The school tax exemption for those homeowners 65 and older or disabled provides a special property tax “ceiling” for school taxes. While the market value of an elderly or disabled person’s home may fluctuate with the market, the school taxes cannot increase above the tax amount in the first year that person qualified for that homestead for the age 65 and older or disabled exemption.

The tax ceiling can increase, however, if the owner adds an improvement, other than normal maintenance or repair. When the owner adds a new improvement, such as a room or garage, the new improvement is taxed at its current market value and the current tax rates. The new taxes are added to the previous tax ceiling to create a new ceiling.

Homeowners 65 and older or disabled may transfer the same percentage of tax savings to a new home. The homeowner transfers the percentage of school tax paid on the former home, based on the last year the homeowner qualified that home for the tax ceiling, to the new home. The new tax ceiling is calculated to give the homeowner the same percentage of tax paid as on the former home. The homeowner may not claim two different homes in the same year.

For example, if the homeowner had a school tax ceiling of $100, but would pay $400 in 2008 school taxes without the tax ceiling, the percentage of tax paid is 25 percent. If the 2008 school taxes on the new home are $1000, the new tax ceiling would be $250, or 25 percent of $1,000. The homeowner my request a certificate from the appraisal district where the former home was located that gives information about the tax ceiling. The homeowner gives this information to the appraisal district where the new home is located.

If the elderly homeowner dies, the surviving spouse may apply to keep the school tax ceiling if the surviving spouse was at least 55 years of age when the qualified spouse died. The surviving spouse also may transfer the tax savings with the school tax ceiling to another homestead, as discussed above.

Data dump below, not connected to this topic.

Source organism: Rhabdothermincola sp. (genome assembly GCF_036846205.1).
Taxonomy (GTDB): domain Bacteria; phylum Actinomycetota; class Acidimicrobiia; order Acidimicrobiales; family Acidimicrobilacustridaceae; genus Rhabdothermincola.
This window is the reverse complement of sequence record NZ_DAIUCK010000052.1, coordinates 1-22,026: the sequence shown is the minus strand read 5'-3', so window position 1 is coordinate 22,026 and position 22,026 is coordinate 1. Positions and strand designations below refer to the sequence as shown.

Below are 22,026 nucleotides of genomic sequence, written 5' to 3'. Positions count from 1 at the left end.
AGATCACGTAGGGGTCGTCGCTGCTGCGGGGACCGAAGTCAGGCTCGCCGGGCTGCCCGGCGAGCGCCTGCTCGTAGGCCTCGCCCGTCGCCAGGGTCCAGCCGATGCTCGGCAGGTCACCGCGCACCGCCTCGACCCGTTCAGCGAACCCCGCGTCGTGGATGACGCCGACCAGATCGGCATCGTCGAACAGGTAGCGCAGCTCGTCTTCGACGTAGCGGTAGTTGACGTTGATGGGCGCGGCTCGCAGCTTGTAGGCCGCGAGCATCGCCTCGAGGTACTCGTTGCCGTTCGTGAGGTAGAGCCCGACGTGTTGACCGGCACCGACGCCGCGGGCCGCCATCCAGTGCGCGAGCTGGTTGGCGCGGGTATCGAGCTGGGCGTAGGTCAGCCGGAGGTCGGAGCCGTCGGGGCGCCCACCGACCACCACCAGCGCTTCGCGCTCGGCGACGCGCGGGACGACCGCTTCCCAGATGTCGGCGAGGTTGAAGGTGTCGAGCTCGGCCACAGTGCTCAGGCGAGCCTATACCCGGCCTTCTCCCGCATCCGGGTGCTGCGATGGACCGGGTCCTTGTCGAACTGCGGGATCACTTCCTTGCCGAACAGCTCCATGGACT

The county, city or junior college district may decide to set a tax ceiling provision for homeowners 65 and older or disabled. Each taxing unit’s governing body may decide to grant the tax ceiling provision or the local citizens in a taxing unit may petition for an election to vote on granting the tax ceiling provision in that taxing unit.

Homeowners should notify the chief appraiser when they no longer qualify for the general, age 65 and older or disabled homestead exemptions. A 50-percent penalty is added to delinquent home taxes if homeowners fail to notify the appraisal district and receive homestead exemptions to which they are not entitled.

Any taxing unit’s governing body may grant an additional optional exemption on the homesteads of disabled or elderly residents, or both. This optional exemption may be no less than $3,000 from the home’s appraised value and has no limit on the maximum amount.

Taxing units may also offer a local option exemption based on a percentage of a home’s appraised value. In 2009, any taxing unit can exempt up to 20 percent of the value of each qualified homestead. No matter what percentage of value the taxing unit adopts, the dollar amount of exemption for any home must equal at least $5,000.

For more information, homeowners may contact the Llano Central Appraisal District at 103 East Sandstone, Llano, Texas Phone: 325-247-3065 Email: